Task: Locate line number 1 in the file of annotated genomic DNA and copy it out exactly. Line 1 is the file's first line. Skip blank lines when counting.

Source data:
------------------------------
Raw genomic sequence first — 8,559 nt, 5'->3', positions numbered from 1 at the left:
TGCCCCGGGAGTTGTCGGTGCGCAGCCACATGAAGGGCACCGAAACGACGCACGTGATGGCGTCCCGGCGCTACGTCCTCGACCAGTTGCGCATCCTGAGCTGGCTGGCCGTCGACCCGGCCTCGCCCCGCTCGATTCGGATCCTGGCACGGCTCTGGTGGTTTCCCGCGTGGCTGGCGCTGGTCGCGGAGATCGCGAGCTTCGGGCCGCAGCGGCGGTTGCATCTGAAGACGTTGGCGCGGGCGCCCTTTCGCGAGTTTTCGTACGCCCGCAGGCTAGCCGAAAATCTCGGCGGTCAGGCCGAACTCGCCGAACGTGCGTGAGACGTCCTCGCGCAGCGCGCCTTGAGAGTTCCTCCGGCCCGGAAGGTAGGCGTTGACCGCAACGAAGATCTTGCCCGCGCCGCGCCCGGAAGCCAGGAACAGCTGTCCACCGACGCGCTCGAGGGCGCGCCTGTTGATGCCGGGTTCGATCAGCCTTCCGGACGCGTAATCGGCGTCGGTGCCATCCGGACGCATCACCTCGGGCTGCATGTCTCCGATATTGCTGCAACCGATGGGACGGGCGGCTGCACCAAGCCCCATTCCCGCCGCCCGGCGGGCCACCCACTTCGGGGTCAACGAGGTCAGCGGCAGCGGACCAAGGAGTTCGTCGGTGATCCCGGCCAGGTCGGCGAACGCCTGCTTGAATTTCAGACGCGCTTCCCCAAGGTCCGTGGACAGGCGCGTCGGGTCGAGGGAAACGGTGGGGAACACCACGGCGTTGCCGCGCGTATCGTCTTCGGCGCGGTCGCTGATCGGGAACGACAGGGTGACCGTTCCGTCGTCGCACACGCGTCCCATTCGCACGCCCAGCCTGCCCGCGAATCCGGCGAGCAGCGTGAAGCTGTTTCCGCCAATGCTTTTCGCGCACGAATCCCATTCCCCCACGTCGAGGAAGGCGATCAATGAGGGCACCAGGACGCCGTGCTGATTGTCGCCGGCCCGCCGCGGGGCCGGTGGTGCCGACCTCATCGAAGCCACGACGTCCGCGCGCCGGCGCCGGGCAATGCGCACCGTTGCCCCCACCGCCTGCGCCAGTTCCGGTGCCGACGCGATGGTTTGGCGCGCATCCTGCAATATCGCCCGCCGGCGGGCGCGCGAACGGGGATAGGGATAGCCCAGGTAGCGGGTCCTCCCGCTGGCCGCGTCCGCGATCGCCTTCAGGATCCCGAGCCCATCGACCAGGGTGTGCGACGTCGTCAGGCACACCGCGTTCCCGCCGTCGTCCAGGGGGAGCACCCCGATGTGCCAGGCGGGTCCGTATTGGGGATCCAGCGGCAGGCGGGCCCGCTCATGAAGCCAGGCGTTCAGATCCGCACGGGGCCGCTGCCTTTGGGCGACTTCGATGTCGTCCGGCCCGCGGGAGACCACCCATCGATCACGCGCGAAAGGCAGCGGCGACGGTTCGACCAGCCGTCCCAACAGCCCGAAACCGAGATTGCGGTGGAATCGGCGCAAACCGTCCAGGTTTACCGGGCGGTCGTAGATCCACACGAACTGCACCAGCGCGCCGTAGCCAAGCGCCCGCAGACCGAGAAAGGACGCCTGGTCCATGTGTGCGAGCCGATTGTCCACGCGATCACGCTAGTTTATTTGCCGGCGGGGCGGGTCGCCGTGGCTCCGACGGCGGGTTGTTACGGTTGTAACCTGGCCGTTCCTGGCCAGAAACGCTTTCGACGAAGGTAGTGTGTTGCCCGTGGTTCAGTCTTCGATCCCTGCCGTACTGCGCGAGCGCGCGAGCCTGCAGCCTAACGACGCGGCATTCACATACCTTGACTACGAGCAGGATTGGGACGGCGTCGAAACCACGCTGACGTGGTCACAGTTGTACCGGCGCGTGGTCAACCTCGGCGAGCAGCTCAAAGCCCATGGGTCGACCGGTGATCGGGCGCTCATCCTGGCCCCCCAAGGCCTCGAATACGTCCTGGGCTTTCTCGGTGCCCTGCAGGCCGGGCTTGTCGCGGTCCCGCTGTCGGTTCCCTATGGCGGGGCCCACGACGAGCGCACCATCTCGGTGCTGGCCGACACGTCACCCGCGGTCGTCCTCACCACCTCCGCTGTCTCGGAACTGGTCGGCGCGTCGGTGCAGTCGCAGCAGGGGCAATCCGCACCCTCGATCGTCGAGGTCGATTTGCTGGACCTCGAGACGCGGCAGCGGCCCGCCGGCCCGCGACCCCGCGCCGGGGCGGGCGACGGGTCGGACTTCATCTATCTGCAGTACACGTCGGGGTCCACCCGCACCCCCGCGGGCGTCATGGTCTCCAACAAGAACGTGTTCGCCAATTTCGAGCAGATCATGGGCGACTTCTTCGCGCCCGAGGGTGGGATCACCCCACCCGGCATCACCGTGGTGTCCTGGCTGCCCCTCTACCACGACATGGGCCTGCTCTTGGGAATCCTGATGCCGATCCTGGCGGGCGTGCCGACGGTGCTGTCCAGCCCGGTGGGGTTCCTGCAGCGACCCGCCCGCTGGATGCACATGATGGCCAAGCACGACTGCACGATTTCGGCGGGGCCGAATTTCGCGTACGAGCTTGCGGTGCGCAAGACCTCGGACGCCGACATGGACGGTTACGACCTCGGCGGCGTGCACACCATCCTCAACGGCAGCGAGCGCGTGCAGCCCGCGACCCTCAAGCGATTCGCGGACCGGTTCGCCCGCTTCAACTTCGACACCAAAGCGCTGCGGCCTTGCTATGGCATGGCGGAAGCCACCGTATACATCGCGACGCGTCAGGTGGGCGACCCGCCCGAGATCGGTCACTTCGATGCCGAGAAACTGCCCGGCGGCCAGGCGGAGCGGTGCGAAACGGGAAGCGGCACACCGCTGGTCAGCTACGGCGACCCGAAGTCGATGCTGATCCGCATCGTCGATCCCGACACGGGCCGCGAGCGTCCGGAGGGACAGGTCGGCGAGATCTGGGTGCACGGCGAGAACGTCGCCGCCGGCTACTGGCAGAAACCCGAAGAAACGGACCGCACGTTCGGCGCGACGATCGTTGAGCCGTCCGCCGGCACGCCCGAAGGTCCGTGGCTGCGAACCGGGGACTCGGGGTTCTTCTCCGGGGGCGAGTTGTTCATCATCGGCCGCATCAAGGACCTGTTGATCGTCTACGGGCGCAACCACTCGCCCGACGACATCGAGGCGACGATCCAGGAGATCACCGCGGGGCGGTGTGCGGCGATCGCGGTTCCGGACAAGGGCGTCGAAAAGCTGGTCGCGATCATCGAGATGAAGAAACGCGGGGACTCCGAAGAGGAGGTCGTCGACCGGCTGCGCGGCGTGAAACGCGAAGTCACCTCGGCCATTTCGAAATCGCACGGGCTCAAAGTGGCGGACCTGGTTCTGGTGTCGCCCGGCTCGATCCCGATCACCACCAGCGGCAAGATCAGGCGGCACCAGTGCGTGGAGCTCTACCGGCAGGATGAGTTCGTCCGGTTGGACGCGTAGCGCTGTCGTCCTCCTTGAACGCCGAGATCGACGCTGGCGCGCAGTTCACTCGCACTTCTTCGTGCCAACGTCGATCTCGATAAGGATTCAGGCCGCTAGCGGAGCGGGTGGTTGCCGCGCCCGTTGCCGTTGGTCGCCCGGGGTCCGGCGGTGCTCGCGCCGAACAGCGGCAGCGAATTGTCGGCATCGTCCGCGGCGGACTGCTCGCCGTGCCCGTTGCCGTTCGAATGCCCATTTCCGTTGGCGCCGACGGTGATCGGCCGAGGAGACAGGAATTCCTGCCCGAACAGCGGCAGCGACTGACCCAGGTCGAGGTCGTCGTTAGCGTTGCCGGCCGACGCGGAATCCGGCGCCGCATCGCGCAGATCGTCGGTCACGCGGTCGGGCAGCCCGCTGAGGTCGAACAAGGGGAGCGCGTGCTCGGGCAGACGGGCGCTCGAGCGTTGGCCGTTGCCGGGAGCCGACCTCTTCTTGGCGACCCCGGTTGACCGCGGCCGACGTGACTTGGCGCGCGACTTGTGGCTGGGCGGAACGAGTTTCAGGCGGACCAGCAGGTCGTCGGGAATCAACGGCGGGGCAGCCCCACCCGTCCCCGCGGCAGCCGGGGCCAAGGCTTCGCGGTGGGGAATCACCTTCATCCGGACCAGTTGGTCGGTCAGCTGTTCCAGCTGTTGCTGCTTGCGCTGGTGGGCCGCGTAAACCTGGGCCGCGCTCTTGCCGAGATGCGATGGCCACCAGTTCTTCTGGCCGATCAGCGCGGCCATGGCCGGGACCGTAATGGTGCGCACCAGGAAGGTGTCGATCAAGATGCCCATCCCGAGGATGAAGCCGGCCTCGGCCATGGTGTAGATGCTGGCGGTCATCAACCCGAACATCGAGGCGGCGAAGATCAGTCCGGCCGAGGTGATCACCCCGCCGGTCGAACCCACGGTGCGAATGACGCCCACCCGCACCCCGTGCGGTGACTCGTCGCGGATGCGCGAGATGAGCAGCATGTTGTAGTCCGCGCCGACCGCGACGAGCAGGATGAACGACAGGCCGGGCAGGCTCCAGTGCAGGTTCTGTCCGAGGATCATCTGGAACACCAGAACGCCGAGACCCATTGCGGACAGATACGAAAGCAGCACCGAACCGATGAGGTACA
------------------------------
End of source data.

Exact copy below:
Raw genomic sequence first — 8,559 nt, 5'->3', positions numbered from 1 at the left: